Monday, May 4, 2009

Leveraging SEO to Find New Clients - Research Phase

Using Rock Star SEO to get More Clients
After the interview with Jun Loayza for Awesome Bloggers a few days ago, I have received a few emails on how to best use SEO to get new clients. In the interview Jun asked how I was able to land clients like Miller Lite, Coca-Cola, Disney and others at such a young age. My answer was through organic traffic to my blog. SEO was one of the first things I learned in Internet Marketing and is still my number one outlet for client work, general knowledge and traffic.

I am no SEO Super Ninja, but a few Rock Star SEO moves and you can increase your visibility in the SERPS (search engine results pages) quite rapidly. I hope this helps and please keep the questions and comments coming. The Rock Star Course we are designing is geared towards helping you guys out and knowing what you want to know is only going to make the course better and you stronger. Here is part 1:

Research and Niche Grabbing


This is everyone's favorite part of the process. I hear the moaning and groaning as I am typing this. When do we get to the fun part? When do the clients start calling my cell phone? The thing is they will never call your phone if you do not position yourself to be seen by the people doing the looking. I like to breakdown the research phase into 3 parts:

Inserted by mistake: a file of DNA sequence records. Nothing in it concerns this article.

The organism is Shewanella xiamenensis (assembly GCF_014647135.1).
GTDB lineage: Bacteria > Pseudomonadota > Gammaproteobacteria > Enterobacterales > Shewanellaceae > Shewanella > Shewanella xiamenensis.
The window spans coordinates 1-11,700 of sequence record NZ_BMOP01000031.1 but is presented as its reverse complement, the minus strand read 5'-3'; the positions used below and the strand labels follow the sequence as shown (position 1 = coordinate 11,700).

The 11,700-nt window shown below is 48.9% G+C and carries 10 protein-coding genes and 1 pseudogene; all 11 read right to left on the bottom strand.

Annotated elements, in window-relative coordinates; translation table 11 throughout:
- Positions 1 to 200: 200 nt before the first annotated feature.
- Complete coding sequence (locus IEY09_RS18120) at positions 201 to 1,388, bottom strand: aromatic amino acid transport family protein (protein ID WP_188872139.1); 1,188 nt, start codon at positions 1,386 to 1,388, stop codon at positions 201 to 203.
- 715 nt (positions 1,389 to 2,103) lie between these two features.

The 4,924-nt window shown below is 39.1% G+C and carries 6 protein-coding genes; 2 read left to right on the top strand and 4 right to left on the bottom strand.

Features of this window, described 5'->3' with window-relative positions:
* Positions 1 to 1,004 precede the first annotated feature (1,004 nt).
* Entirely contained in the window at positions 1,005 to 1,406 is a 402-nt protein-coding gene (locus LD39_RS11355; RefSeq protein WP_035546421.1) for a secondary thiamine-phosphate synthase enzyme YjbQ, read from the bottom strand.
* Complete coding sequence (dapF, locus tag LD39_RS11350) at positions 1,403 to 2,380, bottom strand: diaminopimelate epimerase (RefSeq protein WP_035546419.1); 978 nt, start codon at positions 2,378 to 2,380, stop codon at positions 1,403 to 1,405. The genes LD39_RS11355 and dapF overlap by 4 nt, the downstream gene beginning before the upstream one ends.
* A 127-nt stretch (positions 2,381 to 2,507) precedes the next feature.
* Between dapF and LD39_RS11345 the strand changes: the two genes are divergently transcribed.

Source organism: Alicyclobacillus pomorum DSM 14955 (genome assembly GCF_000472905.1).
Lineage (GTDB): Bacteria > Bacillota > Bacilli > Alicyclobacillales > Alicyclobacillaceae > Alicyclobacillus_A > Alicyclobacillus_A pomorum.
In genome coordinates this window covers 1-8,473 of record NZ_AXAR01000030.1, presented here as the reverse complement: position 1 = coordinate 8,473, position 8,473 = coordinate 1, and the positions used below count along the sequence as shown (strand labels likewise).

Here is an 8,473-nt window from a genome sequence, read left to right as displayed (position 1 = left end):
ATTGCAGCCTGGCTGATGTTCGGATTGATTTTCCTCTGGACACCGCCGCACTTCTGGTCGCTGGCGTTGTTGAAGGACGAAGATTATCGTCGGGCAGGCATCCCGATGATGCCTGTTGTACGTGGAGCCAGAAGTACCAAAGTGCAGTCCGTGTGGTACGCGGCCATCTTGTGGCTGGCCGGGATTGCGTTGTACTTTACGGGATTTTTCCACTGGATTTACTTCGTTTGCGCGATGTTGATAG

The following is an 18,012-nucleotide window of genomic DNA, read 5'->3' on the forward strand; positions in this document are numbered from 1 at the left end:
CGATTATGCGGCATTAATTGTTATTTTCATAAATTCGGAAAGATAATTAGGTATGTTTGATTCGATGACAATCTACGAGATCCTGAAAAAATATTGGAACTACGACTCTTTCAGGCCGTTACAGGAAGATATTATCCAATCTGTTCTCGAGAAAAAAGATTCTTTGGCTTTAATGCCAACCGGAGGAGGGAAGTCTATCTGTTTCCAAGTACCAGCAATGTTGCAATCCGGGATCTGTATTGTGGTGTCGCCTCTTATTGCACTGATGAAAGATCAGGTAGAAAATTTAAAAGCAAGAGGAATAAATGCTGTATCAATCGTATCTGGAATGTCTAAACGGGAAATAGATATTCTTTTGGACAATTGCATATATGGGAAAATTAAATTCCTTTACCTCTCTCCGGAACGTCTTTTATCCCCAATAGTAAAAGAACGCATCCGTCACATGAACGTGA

• What are you good at?
  • Are people looking for that?
  • What is the competition like?

What are you good at?


When I started out I wanted to be the young marketing guy that had ideas, thoughts and vision that my peers and even other ad agencies and marketing firms didn't have. I got involved in some Gen-Y circles (Brazen Careerist, YPulse, MobileYouth, YPBlogs, etc). I was also working as a Social Media Specialist way before that job was cool for 20something's that wanted to get paid to blog and Twitter.

Were people looking for this?


So at this point I needed to know if people were actually searching for a young marketer. They weren't. Instead of being disappointed I looked for offshoots of this to find keywords that agencies and brands were looking for. After a not so formal process, my website was titled" Gen-Y, Youth Culture and Social Media Marketing by Greg Rollett." Wow, that sounds boring as hell, but do you know what?

Google #4 - Gen-Y Marketing Blog
Google #3, 4 and 8 for Youth Culture Marketing
Google #7 for Gen-Y Social Media
Google #9 for Youth Social Media